Guided Inquiry & other resources

The School Library Association of Victoria (Australia) has an interesting website, including resources to help with advocacy, a list of its publications, and lots of powerpoints etc. from past conferences. To pick out one item: the web-based resources associated with a CD-ROM: the CD-ROM is priced, but the resources can be freely accessed. The CD-ROM is called Guided Inquiry: Information into deep knowledge and deep understanding: a guided inquiry approach - the School Library and the Victorian Essential Learning Standards. This is based on the work of Carol Kuhlthau: there are 3 quite substantial powerpoint shows (Transforming information ... deep understanding; Putting this into practice; and Assessment) and a link to the website that is associated with Kuhlthau's book. Personally I feel that it takes too much of a "guided inquiry instead of information literacy" approach (I see information literacy as essential for Inquiry Based Learning (rather than there being an either/or), though I appreciate that "guided inquiry" is a more bounded and specific approach to development of effective inquiry. At any rate, the material are well worth looking at. http://www.slav.schools.net.au/public.html#cdroms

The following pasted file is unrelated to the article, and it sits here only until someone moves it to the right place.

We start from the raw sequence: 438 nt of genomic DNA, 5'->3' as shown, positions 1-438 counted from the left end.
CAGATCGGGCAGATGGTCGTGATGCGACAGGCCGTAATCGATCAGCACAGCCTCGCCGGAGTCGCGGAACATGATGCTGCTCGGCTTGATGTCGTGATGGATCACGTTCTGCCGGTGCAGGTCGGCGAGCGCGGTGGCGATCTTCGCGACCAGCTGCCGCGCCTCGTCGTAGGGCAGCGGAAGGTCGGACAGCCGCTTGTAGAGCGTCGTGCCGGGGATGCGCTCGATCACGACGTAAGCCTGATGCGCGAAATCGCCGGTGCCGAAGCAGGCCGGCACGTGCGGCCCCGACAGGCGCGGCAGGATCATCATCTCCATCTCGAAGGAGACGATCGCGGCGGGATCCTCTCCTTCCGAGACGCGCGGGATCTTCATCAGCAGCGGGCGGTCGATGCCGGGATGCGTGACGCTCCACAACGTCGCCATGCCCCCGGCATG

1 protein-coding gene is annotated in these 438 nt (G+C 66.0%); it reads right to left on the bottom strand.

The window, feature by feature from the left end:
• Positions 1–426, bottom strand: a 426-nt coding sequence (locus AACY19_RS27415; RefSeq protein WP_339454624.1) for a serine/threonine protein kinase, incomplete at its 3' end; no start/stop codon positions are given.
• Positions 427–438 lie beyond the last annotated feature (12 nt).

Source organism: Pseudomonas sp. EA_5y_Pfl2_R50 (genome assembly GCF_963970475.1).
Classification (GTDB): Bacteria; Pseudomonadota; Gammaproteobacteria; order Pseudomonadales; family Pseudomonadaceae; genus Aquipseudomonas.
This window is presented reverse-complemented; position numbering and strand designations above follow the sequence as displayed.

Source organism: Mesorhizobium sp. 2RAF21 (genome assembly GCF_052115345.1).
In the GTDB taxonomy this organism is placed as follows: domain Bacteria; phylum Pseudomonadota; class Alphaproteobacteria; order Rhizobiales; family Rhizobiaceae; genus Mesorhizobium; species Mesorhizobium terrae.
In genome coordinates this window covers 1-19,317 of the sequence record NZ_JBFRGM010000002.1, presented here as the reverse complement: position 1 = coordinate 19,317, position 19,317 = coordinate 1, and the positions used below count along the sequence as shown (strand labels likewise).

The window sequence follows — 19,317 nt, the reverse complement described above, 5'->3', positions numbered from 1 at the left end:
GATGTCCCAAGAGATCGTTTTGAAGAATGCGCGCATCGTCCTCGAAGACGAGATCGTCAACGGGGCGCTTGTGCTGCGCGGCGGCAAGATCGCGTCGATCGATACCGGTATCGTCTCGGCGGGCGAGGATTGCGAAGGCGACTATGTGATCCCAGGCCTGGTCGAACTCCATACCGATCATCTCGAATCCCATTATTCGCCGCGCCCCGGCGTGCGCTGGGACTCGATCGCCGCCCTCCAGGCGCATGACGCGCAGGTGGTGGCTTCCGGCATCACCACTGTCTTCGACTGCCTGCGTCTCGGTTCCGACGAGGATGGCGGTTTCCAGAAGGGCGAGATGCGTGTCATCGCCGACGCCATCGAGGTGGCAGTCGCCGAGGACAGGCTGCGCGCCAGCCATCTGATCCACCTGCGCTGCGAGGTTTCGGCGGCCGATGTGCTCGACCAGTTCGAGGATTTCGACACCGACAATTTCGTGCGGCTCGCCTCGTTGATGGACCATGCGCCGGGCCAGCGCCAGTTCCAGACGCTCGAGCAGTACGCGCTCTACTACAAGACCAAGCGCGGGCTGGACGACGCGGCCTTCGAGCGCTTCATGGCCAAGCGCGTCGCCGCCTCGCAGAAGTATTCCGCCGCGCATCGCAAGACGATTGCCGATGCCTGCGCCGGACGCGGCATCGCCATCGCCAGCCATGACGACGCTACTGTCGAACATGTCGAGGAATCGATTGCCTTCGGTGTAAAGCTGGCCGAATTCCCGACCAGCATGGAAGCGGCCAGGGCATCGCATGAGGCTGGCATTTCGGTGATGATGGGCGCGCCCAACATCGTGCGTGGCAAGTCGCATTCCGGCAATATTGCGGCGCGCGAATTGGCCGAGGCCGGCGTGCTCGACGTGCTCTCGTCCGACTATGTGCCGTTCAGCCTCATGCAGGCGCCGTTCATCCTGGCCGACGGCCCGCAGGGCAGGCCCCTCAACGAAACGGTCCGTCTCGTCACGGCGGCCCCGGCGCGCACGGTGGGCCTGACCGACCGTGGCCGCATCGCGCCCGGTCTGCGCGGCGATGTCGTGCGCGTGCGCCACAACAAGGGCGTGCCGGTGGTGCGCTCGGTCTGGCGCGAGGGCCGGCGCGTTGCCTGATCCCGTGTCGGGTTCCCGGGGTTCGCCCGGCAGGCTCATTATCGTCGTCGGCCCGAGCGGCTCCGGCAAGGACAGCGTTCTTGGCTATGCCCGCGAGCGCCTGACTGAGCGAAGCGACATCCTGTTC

Photo by Sheila Webber: Kadriog Museum, Tallinn, May 2011

Saturday, May 28, 2011

Health literacy

Just noticed an interesting post from Anna Martin, http://francesobolensky.blogspot.com/2011/03/cambridge-hack-day.html about the Internet informed Patient Hack day at Churchill College Cambridge held in March 2011. Her post is worth reading, as it summarises some key points nicely. Looking at the day's website, the blurb says "One of the most important trends in health care in the next decade will be the rise of the “Internet-informed patient”. This brings in issues of health information literacy, and also issues about "lay" information intermediaries.